We human beings suffer from a persistent illusion that creates a huge amount of needless stress: we see today as much bigger and more significant than other days.
It seems like we should. Today is the only day we’re able to actually do anything, and the only day we can experience the consequences of what we’ve already done. In that sense, today is pivotal: what you have to do today is clearly much more relevant to your life than what you had to do on the same date ten years ago. This seems like common sense.
But this common feeling overlooks a crucial fact that would save us a lot of suffering if we could only stay aware of it: other days are “today” too. In fact, it’s the only kind of day there is. Chances are, whatever was looming huge in your mind ten years ago today had no more absolute importance to your life as whatever is stressing you out this morning.
It doesn’t feel like it though, because it seems like the person you were back then — the person those problems belonged to — wasn’t quite you yet. You were still on your way to becoming who you are. You still had some bad habits you no longer have; you were still in a job or a relationship that was all wrong for you; you hadn’t yet discovered the joy of running every morning, reading before bed, eating mostly vegetables, or a lot of the other things that might seem essential to who you are now.
Of course, ten years from now it will feel the same way. You’ll be a different person, and your life as it is today will seem distant, and not particularly relevant.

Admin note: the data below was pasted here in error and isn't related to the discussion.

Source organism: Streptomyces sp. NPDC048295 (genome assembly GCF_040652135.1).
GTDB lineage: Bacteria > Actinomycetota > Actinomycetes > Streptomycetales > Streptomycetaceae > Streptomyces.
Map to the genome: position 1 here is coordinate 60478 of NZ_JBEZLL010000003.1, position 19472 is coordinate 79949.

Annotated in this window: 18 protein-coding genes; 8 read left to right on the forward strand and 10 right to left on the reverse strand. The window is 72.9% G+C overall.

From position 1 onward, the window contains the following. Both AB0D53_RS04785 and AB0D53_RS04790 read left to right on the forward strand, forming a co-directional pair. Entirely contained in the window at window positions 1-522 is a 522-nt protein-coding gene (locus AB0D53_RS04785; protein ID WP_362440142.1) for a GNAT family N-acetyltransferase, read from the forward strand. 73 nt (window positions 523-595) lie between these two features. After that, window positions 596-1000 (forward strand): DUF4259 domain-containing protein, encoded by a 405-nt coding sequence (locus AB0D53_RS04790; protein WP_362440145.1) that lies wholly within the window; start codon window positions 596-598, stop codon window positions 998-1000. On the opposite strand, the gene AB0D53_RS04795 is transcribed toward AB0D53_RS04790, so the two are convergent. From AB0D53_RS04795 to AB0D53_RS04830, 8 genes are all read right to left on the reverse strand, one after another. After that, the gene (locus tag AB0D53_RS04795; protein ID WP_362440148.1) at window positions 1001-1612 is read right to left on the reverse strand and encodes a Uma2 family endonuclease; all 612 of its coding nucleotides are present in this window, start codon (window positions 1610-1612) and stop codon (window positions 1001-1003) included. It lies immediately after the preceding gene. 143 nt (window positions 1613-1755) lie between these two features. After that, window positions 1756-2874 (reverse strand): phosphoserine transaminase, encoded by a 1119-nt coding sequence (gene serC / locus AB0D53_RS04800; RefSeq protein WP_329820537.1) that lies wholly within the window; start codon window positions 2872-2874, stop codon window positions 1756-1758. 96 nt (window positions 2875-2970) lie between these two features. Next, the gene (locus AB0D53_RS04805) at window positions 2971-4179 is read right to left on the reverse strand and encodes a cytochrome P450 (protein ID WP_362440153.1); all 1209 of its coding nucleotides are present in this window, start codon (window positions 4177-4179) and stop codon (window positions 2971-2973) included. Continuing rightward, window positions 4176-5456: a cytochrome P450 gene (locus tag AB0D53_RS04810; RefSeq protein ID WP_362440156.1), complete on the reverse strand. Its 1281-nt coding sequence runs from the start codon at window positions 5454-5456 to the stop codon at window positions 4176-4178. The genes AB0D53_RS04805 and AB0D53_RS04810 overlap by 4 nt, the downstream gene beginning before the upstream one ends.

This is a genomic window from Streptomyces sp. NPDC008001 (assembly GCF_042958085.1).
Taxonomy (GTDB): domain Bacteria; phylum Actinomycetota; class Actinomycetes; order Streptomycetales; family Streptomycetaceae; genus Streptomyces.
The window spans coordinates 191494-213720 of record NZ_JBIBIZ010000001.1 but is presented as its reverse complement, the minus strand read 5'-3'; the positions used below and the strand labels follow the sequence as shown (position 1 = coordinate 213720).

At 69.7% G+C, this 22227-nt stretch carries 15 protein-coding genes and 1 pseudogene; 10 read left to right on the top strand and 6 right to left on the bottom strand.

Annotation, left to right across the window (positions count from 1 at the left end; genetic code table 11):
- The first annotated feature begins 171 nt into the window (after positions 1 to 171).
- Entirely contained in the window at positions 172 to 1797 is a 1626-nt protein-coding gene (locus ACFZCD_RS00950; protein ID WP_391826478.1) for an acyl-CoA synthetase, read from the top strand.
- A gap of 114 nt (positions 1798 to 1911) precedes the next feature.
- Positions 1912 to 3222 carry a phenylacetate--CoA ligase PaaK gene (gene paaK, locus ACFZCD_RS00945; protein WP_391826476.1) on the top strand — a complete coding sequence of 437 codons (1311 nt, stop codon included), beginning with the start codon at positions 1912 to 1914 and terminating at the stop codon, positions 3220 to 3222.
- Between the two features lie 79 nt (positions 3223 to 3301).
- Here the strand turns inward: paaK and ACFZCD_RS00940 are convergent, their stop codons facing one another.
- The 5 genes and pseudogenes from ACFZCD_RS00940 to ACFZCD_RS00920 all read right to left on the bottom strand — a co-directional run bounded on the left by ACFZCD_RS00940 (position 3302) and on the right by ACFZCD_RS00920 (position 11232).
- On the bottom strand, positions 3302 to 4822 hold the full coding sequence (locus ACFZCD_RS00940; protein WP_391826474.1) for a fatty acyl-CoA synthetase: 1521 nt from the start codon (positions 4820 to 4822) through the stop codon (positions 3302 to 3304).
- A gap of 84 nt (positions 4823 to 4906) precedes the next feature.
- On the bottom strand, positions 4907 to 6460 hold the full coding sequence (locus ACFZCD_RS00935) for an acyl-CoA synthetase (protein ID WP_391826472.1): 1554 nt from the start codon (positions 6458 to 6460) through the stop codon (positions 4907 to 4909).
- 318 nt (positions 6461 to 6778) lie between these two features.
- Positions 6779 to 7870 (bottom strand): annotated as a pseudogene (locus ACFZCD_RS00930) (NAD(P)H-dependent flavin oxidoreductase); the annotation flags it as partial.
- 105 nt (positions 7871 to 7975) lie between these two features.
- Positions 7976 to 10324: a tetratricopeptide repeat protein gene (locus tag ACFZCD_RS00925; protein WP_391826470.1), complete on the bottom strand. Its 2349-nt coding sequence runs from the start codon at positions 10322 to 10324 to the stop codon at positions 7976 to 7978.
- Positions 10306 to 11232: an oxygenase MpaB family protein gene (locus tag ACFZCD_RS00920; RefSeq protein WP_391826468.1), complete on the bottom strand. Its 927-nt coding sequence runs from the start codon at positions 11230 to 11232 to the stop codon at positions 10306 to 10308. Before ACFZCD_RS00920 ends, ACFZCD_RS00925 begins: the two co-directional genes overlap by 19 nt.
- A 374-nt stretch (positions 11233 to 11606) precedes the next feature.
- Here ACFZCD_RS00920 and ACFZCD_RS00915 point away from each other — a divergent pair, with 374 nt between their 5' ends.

Research shows that we consistently overrate the importance of today in the scope of our lives. In 2012, a group of psychologists published a study in which they asked more than 19,000 people about how they had changed over time, and how much they expected to change in the future. The subjects were asked about their preferences, habits, and values, and how those things had changed over the last ten years. They were also asked to estimate how much they expected to change over the next ten.
The researchers found that at all ages, people consistently underestimated how much they would change in the future. For example, 40-year-olds looking back at their 30s saw that they had changed quite radically in the intervening decade, while 30-year-olds predicted relatively little change in the decade ahead of them.
From the abstract of the study:
“People, it seems, regard the present as a watershed moment at which they have finally become the person they will be for the rest of their lives.”
It turns out that at every age — or perhaps on every day — we feel like we have reached the end of history. Today always seems so enormous, so significant in a way other days never were. Everything before today’s problems, which we see as our real problems, was backstory, relevant only in how it informs what happens today.
The extra significance that seems unique to right now was there all along, in every experience you ever had. And today, this day on which you’re sitting here reading this article — along with all the worldly concerns currently weighing on you — is happening on a date that used to be tiny in your mind, just another square on the calendar, and will soon be tiny again.
It’s not that today isn’t significant, only that life’s other days are more or less equally significant, even if it doesn’t seem like it from where you stand now. Today you might look back on your high-school breakup, and all of the fretting and sobbing that came with it, as silly or even cute. But when you were there it was happening now, and it was excruciating. Read More